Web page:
Artigo em Inglês | MEDLINE | ID: mdl-32609353

RESUMO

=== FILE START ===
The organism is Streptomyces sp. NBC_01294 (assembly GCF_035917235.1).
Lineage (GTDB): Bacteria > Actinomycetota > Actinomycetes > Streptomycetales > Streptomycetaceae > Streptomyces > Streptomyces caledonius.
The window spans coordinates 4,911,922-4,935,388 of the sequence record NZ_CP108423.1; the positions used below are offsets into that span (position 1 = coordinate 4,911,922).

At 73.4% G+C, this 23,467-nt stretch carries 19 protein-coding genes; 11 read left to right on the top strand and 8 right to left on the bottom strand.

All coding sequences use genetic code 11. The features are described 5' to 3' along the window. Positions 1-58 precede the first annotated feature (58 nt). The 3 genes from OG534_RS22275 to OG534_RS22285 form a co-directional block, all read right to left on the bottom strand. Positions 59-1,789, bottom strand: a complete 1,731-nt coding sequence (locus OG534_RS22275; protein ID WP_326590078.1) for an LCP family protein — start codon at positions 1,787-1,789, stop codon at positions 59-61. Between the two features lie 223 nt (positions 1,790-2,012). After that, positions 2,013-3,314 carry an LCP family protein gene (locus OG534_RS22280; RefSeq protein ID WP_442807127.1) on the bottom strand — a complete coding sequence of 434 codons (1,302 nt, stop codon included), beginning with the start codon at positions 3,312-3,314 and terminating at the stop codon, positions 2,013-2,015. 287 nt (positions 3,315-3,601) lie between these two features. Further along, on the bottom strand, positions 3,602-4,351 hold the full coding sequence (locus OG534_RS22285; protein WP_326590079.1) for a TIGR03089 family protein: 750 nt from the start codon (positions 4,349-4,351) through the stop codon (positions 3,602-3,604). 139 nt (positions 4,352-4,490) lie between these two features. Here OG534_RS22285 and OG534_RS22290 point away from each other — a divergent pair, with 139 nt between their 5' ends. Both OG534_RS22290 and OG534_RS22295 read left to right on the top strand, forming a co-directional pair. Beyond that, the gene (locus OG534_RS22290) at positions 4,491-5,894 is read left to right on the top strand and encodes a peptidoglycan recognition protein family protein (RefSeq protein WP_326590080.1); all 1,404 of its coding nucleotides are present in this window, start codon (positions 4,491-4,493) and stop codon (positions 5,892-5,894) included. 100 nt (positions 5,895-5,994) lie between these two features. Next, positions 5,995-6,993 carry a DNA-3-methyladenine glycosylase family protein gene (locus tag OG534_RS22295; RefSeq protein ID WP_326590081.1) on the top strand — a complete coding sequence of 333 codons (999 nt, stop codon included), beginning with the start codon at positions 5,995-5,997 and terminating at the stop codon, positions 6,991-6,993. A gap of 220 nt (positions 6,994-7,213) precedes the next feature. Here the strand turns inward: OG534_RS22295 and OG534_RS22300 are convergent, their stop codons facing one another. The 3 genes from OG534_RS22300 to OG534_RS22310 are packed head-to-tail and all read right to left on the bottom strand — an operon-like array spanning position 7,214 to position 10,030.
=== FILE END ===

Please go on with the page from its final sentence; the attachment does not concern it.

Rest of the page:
Importance: People exposed to coronavirus disease 2019 (COVID-19) and a series of imperative containment measures could be psychologically stressed, yet the burden of and factors associated with mental health symptoms remain unclear. Objective: To investigate the prevalence of and risk factors associated with mental health symptoms in the general population in China during the COVID-19 pandemic. Design, Setting, and Participants: This large-sample, cross-sectional, population-based, online survey study was conducted from February 28, 2020, to March 11, 2020. It involved all 34 province-level regions in China and included participants aged 18 years and older. Data analysis was performed from March to May 2020. Main Outcomes and Measures: The prevalence of symptoms of depression, anxiety, insomnia, and acute stress among the general population in China during the COVID-19 pandemic was evaluated using the Patient Health Questionnaire-9, Generalized Anxiety Disorder-7, Insomnia Severity Index, and Acute Stress Disorder Scale. Logistic regression analyses were used to explore demographic and COVID-19-related risk factors. Results: Of 71 227 individuals who clicked on the survey link, 56 932 submitted the questionnaires, for a participation rate of 79.9%. After excluding the invalid questionnaires, 56 679 participants (mean [SD] age, 35.97 [8.22] years; 27 149 men [47.9%]) were included in the study; 39 468 respondents (69.6%) were aged 18 to 39 years. During the COVID-19 pandemic, the rates of mental health symptoms among the survey respondents were 27.9% (95% CI, 27.5%-28.2%) for depression, 31.6% (95% CI, 31.2%-32.0%) for anxiety, 29.2% (95% CI, 28.8%-29.6%) for insomnia, and 24.4% (95% CI, 24.0%-24.7%) for acute stress. Participants with confirmed or suspected COVID-19 and their family members or friends had a high risk for symptoms of depression (adjusted odds ratios [ORs], 3.27 [95% CI, 1.84-5.80] for patients; 1.53 [95% CI, 1.26-1.85] for family or friends), anxiety (adjusted ORs, 2.48 [95% CI, 1.43-4.31] for patients; 1.53 [95% CI, 1.27-1.84] for family or friends), insomnia (adjusted ORs, 3.06 [95% CI, 1.73-5.43] for patients; 1.62 [95% CI, 1.35-1.96] for family or friends), and acute stress (adjusted ORs, 3.50 [95% CI, 2.02-6.07] for patients; 1.77 [95% CI, 1.46-2.15] for family or friends). Moreover, people with occupational exposure risks and residents in Hubei province had increased odds of symptoms of depression (adjusted ORs, 1.96 [95% CI, 1.77-2.17] for occupational exposure; 1.42 [95% CI, 1.19-1.68] for Hubei residence), anxiety (adjusted ORs, 1.93 [95% CI, 1.75-2.13] for occupational exposure; 1.54 [95% CI, 1.30-1.82] for Hubei residence), insomnia (adjusted ORs, 1.60 [95% CI, 1.45-1.77] for occupational exposure; 1.20 [95% CI, 1.01-1.42] for Hubei residence), and acute stress (adjusted ORs, 1.98 [95% CI, 1.79-2.20] for occupational exposure; 1.49 [95% CI, 1.25-1.79] for Hubei residence). Both centralized quarantine (adjusted ORs, 1.33 [95% CI, 1.10-1.61] for depression; 1.46 [95% CI, 1.22-1.75] for anxiety; 1.63 [95% CI, 1.36-1.95] for insomnia; 1.46 [95% CI, 1.21-1.77] for acute stress) and home quarantine (adjusted ORs, 1.30 [95% CI, 1.25-1.36] for depression; 1.28 [95% CI, 1.23-1.34] for anxiety; 1.24 [95% CI, 1.19-1.30] for insomnia; 1.29 [95% CI, 1.24-1.35] for acute stress) were associated with the 4 negative mental health outcomes. Being at work was associated with lower risks of depression (adjusted OR, 0.85 [95% CI, 0.79-0.91]), anxiety (adjusted OR, 0.92 [95% CI, 0.86-0.99]), and insomnia (adjusted OR, 0.87 [95% CI, 0.81-0.94]). Conclusions and Relevance: The results of this survey indicate that mental health symptoms may have been common during the COVID-19 outbreak among the general population in China, especially among infected individuals, people with suspected infection, and people who might have contact with patients with COVID-19. Some measures, such as quarantine and delays in returning to work, were also associated with mental health among the public. These findings identify populations at risk for mental health problems during the COVID-19 pandemic and may help in implementing mental health intervention policies in other countries and regions.